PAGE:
Under the new guidelines, the Department for Education has allowed schools to demonstrate that they offer opportunities by asking students to fill out an online form to show their interest in sport. Schools are free to notify students of a survey by email. In the event that surveys elicit few responses, schools can still go the extra mile and use the limited responses to argue against forming new teams in a certain sport of the gender that is not adequately represented. For its part, the Department of Education accepted that the level of response may be low, but went on to state that it will be interpreted as disinterest in the gender in question.
Chaundry expressed concern that students may not open this email. However, not everyone was against the new guidelines, as College Sports Council Director Eric Pearson stated that the new guidelines were a good alternative to the gender quota. She went on to add that it would be easier for universities along with schools to argue their case in court if they have fewer women in a given athletic program compared to the total number of students at the school or college. The rule has been controversial especially in some schools where the less practiced male sports, say wrestling, have had to be discarded in order to balance the number of women and men participating in athletics taking into account the total number of students in the school or university.
Well, many people will argue that Title IX has been good for women’s sports. To a large extent this is true, but what has been the price for this? The law was based on the premise that universities receiving federal funding could not use sex as a means of discrimination. However, in trying to solve the problem of women’s lower participation in sports, Title IX has actually discriminated against men! This issue has been discussed several times before: the Department of Health, Education and Welfare required schools to ensure that the selection of sports along with the level of competition matched the abilities and interests of both sexes.
This is probably not a surprise; men show a greater interest in sports than women, just as boys show less interest in training equipment than girls. Some colleges have had difficulty trying to find enough women to play sports. To show it more clearly, a wrestling coach explained it this way, with 1000 boys interested in a certain sport and 100 girls interested in the same sport, you’ll end up with 100 boys and 100 girls getting a chance. This raises many questions. This issue of proportionality is so strict that even without a scholarship playing for a certain team is impossible because the numbers won’t add up.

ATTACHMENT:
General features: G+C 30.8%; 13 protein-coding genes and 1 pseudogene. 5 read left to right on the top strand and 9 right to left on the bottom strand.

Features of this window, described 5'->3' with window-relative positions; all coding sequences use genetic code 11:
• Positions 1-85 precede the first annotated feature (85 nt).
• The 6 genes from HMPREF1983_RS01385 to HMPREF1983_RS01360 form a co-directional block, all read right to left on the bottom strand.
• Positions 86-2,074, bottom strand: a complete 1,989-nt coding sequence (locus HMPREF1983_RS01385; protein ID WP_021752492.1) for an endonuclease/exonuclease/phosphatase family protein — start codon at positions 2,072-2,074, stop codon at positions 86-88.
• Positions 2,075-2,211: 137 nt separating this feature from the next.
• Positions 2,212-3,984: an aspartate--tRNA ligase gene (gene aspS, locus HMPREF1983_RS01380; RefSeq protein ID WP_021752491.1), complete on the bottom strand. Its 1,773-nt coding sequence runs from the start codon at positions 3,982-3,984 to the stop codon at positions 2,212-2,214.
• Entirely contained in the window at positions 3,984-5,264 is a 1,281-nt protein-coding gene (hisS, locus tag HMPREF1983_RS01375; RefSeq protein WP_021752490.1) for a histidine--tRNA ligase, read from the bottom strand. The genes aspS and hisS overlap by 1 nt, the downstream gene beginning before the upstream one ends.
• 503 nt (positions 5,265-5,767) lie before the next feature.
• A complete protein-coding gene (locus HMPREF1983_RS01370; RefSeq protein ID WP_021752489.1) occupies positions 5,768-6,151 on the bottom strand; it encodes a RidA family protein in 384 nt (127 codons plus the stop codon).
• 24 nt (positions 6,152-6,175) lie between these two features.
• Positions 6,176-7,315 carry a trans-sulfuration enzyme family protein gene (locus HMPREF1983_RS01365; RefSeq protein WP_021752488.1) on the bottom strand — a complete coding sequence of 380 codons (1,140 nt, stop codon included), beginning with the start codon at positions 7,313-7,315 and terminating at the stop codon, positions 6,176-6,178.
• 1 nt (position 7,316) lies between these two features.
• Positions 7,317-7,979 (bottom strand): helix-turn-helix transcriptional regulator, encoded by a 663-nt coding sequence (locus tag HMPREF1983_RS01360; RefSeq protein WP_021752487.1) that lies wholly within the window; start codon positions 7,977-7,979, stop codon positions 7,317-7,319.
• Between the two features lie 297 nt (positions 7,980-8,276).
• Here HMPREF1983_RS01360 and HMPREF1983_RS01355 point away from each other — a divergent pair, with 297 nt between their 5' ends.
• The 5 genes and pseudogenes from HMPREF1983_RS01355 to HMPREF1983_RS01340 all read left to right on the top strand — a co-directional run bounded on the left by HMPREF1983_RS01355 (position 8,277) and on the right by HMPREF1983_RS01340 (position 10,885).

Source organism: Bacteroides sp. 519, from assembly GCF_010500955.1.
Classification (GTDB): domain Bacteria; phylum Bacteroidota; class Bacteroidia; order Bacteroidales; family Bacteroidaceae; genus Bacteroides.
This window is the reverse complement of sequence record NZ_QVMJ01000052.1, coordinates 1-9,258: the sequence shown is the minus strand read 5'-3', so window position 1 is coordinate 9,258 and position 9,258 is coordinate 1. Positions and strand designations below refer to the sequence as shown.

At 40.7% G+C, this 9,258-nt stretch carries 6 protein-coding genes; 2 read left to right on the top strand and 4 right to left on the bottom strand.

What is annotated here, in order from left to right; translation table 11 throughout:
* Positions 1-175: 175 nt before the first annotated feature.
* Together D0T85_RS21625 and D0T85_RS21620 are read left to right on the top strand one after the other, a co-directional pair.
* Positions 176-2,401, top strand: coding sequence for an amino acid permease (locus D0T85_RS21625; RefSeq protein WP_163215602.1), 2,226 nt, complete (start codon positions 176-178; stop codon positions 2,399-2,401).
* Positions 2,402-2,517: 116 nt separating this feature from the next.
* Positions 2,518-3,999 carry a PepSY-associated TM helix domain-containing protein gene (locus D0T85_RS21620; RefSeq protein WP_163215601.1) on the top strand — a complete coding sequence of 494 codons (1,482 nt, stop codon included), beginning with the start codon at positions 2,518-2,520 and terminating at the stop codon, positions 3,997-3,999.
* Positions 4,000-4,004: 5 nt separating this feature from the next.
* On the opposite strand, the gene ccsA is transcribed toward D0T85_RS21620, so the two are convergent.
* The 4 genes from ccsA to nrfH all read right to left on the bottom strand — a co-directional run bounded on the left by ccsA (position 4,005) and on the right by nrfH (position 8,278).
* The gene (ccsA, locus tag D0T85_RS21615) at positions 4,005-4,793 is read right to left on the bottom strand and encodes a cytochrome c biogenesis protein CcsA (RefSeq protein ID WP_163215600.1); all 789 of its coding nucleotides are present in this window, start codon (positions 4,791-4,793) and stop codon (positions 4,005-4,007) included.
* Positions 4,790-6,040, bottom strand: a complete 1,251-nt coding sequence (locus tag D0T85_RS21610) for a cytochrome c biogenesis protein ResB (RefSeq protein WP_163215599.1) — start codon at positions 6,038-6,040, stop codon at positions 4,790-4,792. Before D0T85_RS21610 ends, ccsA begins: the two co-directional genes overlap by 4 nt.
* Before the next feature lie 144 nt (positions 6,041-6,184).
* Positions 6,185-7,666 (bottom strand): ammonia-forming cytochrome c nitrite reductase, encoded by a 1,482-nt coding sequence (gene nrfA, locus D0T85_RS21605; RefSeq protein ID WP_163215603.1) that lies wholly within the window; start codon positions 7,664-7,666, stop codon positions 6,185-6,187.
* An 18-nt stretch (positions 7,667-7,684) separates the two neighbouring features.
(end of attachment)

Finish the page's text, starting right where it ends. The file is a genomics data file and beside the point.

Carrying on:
The Office for Civil Rights established this strictness in proportionality in 1979. However, the original law clearly states that Title IX should not be understood to mean that a gender should be discriminated against if there is a imbalance in the number of people. of both sexes participating in a given sport. Therefore, even with the benefits that the law has brought to the sports field, it has caused discrimination against men especially in the sports commonly known (wrongly) as minor.
The last two years have seen significant progress in gender and racial equality. The wage gap between members of various races has been studied for many years. Gender discrimination and the underrepresentation of minorities in head coaching positions under the auspices of Title IX has been a hotly debated topic. This website aims to provide you with summaries of abstracts, reviews of academic literature and articles from major media outlets, etc. which show the disintegration of coaches along with players in top professional sports leagues due to racism.
Many people continue to question whether football in this country is institutionally racist, as generations past had to contend with racism in the NFL. Of the two hundred and seventy-six coaching and managerial positions in professional football, only about six people are black. About twenty-two percent of the players are African-American, but only two percent are in management. The good part, though, is that management has acknowledged that there really is a problem that needs their attention. The premier league, the Football Association, the League Managers Association along with the Football League have joined forces with the PFA. They agree that there is an urgent need to find aspects of the selection criteria that may be discriminatory against blacks so that in the future posts are filled only on merit.
It is well known that Title IX aims to ensure the equality of female athletes with their male counterparts in various sports. However, there is more to it than sports; there is theater, other extracurricular activities, band, etc.
So, for athletic programs, these are the Title IX requirements:
* Women and men should have similar opportunities in sport
* Women should receive equivalent funding/scholarship or according to their participation, can be found at the Women’s Sports Foundation.
* Women should receive similar benefits to men. These include coaching, practice facilities, travel and allowance etc.
Title IX is designed to promote equality in sports between men and women. It is useful to have some sort of equalizing force in place; however, there are many problems with how courts interpret Title IX. Title IX has generated quite a bit of controversy in education, and especially in sports. There are many cases where Title IX has led to the demise of certain college sports teams. It’s time to fix the loopholes and illogical fractions of Title IX.